It’s a good system — ensuring that we don’t get emotionally overwhelmed every time we see a sad YouTube video — but trying to sleep through the mind’s event-response process is never a good idea. Try to save these types of media for daytime enjoyment instead.

And the same thing goes for real-life events as well: try to avoid conflict, revisiting gossip or drama, or should-have-said argument contemplations right before bedtime.

It will wear you out (but not in a good way) and have you tossing and turning all night long. Fairytale princesses might be able to cry themselves to sleep, but you definitely shouldn’t.

6) Declutter for Better Sleep

If your room is super cluttered or uncomfortable for you to be in during the day, it certainly won’t help you get to sleep. Even taking ten minutes to clean up your space each night can put you in a calmer state of mind and make you more comfortable in your room.

Plus, cleaning and organizing can be super relaxing: it’s a mindless (but very helpful) task. Put on some chill music while you sort through whatever messes you need to, and you’ll be comfy and fast asleep in no time.

Plus, a little time spent cleaning at night adds to and solidifies your nighttime routine, giving your body a little extra time to realize that it’s almost time for bed. Bonus: make your bed every morning, too.

Sometimes I wake up and think, “what’s the point of making the bed if I’m just going to get back into it that night?” Well, fluffing up pillows and reorganizing sheets not only sets up a great morning routine, but also helps prep you for amazing sleep at night.

Clean, smooth sheets and fluffy pillows are much nicer to fall back into each evening!

7) Take a Look at Your Daytime Schedule, Too

Like I mentioned earlier, it’s easy for me to excuse staying up at night because there’s just so much to get done all the time. But it’s just not worth sacrificing those precious hours of sleep: instead, reorganize your daytime schedule as much as you possibly can.

Don’t get me wrong: I’m not expecting everyone to have hours and hours of free time that they can suddenly use on sleeping, but if you have a few extra hours in the morning or early evening, it’s not a bad idea to spend them on the things that need to get done.

Again, it’s still important to have a nice morning and nighttime routine: they’re essential in helping your mind and body recognize when it’s time to fully wake up or start settling in for the night.

But you should always take a look at your regular schedule and see if there’s anything that can be swapped out or moved around to give yourself some sleeping space. And if there’s not, try taking a look at the project and weighing it out.

For me, if I’ve got a pressing writing deadline, that obviously has to take precedent over a sweet hour or two of sleep. But if it’s a hobby, a deadline that’s more organized and set far in the future, or a book, TV series, YouTube video, you name it — leave it for the morning.

Whatever it is, it will still be there in the morning, but lost sleep isn’t so easy to catch up on.

8) Nostalgia is Great for Sleeping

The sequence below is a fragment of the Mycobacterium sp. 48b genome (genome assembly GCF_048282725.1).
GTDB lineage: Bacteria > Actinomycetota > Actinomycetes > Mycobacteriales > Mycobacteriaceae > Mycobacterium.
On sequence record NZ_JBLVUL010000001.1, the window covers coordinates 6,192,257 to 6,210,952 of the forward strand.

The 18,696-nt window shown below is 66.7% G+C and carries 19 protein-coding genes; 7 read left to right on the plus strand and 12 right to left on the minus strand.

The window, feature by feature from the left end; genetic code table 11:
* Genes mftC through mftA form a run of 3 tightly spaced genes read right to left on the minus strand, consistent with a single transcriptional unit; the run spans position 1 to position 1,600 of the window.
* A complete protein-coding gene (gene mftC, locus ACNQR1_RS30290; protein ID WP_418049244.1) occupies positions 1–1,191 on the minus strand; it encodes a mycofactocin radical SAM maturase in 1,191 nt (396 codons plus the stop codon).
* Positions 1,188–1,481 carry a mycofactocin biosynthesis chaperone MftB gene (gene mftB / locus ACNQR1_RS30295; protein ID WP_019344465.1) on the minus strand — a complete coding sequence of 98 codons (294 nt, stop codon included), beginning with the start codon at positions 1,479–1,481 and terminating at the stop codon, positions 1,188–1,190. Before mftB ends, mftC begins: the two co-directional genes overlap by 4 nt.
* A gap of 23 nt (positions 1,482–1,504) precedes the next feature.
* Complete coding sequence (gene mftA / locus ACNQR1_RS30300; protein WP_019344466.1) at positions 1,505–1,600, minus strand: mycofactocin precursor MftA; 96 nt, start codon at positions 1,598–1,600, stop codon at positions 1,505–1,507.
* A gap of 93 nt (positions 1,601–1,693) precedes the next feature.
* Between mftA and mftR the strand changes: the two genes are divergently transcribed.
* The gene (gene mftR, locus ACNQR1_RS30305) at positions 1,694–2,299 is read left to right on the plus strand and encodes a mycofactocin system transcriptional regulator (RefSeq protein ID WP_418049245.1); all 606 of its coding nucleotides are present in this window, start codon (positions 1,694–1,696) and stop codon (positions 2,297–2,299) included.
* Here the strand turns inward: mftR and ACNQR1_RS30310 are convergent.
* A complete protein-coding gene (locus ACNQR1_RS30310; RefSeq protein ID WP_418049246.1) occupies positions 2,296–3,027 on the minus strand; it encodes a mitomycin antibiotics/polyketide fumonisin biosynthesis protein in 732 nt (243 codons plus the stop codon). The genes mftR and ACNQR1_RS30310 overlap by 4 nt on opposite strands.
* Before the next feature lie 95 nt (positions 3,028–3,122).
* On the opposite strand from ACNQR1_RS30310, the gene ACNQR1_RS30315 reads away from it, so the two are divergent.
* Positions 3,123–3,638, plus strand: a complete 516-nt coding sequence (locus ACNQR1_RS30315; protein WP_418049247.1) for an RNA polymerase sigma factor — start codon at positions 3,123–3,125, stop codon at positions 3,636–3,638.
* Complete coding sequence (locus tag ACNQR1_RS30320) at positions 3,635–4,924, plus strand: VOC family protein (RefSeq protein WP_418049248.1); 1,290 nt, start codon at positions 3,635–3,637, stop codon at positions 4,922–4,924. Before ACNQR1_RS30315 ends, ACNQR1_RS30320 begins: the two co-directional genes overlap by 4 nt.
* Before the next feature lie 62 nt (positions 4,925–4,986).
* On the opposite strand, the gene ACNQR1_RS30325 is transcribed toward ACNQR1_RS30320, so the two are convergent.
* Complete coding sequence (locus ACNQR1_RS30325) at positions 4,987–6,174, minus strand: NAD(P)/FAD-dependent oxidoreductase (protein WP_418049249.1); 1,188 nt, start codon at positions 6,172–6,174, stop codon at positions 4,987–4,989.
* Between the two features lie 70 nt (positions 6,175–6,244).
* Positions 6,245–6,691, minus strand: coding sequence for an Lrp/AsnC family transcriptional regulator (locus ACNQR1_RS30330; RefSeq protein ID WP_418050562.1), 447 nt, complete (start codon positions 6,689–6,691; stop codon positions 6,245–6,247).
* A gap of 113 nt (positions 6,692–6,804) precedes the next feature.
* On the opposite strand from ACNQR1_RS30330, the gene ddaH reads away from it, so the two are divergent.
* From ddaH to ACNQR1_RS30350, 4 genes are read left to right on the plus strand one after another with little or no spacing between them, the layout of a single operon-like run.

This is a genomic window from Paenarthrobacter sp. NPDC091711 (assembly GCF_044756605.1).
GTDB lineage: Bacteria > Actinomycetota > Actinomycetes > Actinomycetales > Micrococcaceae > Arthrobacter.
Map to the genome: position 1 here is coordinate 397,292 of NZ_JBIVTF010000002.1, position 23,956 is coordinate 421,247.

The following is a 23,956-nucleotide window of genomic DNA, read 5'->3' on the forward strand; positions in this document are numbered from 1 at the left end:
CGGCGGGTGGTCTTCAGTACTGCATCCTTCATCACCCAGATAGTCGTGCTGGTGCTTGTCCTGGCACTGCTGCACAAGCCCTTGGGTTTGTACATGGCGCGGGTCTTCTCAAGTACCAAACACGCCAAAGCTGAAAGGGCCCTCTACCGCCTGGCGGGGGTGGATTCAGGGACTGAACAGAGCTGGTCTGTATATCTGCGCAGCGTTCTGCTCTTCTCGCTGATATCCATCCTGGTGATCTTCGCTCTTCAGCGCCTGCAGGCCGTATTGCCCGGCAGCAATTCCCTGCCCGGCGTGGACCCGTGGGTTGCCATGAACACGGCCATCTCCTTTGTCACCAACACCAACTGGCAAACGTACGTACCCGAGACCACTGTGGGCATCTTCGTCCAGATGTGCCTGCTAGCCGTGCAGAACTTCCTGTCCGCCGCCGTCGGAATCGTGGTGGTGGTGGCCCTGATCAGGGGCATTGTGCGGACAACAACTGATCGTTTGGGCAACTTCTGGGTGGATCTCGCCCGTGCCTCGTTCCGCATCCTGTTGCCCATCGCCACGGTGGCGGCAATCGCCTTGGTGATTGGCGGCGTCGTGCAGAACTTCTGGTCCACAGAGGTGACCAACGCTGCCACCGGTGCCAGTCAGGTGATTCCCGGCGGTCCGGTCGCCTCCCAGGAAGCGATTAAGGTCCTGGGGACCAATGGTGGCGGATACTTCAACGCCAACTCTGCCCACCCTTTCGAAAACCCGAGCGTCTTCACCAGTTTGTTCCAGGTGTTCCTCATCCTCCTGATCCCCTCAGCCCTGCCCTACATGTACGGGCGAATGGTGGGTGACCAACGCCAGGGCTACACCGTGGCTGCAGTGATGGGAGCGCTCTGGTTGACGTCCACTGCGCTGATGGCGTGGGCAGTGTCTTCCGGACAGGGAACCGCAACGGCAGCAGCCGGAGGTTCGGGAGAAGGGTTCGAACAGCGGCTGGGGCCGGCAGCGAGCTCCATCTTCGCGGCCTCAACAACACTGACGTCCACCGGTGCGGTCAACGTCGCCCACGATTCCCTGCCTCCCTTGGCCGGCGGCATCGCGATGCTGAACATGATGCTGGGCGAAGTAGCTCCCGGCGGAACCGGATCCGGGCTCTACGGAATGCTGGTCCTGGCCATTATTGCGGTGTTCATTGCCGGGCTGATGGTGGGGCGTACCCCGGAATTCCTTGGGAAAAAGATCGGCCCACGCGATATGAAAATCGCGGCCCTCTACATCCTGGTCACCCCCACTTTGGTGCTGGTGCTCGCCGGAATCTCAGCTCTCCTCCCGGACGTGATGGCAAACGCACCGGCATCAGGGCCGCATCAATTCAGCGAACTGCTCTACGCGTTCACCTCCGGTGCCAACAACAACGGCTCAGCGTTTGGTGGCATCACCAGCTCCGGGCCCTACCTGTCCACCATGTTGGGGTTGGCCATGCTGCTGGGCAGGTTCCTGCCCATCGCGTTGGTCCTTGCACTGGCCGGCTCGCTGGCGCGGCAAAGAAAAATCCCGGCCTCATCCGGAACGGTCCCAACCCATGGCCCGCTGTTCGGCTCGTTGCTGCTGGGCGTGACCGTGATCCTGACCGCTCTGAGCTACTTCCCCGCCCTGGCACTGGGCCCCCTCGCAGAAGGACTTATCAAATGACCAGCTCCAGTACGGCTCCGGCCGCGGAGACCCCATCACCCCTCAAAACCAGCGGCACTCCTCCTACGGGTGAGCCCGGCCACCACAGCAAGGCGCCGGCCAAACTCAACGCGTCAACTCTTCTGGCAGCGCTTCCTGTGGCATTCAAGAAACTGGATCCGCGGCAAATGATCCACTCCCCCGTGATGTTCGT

Now this one is weird, but it totally works!

If you’re truly struggling to sleep — especially if this is a rare sleepless night — turning to childhood favorites can really settle you down. If you have a favorite kids book that you can read, a cute TV episode or movie you have fond memories of, even a photo album that you can flip through, you’ll feel more at peace.

Childhood can be a really great memory to look back on, because it’s a comforting memory of when things generally felt safer and easier.

You can also look at more recent happy memories: photos, journals, songs you listened to at a certain point in your life — all of this can pop you back in time to an event you remember with fondness.

This is super helpful when settling down for the night, as it automatically relaxes the mind and brings us back to a place where we don’t have as many worries (or have to deal with the current problems we may be facing).

And if you don’t feel like taking a trip down memory lane, I’d always recommend reading a random kid’s book anyway: they’re literally designed to calm people down and get them to sleep. There’s no shame in keeping a couple around for the tougher nights!

9) Don’t Push Yourself

Don’t worry if you’re struggling to fit more sleeping hours into your schedule, or if you find yourself falling back to a later sleeping pattern!

It can take a bit to get used to, and, honestly, there’s no shame in staying up late a couple of nights, even if it’s to watch a new movie or read a new book. These tips are meant to help you establish a regular sleeping pattern and have fewer restless nights, not suck all of the joy out of occasionally staying up late.

If you feel like you’re not able to stick to a regular pattern, try adding a few steps to your nighttime routine, setting reminders on your phone, and (most importantly) stop worrying about fixing your sleep schedule right away.

Again, these things take a little time! I’ve even spent a few late nights writing articles when I definitely shouldn’t have. But hey, I’m finishing this one nice and early, with plenty of time to start my nighttime routine and get to sleep on time.

So, keep working on your sleep routine and you’ll have it down pat before you know it!


Created by

Sophia Beams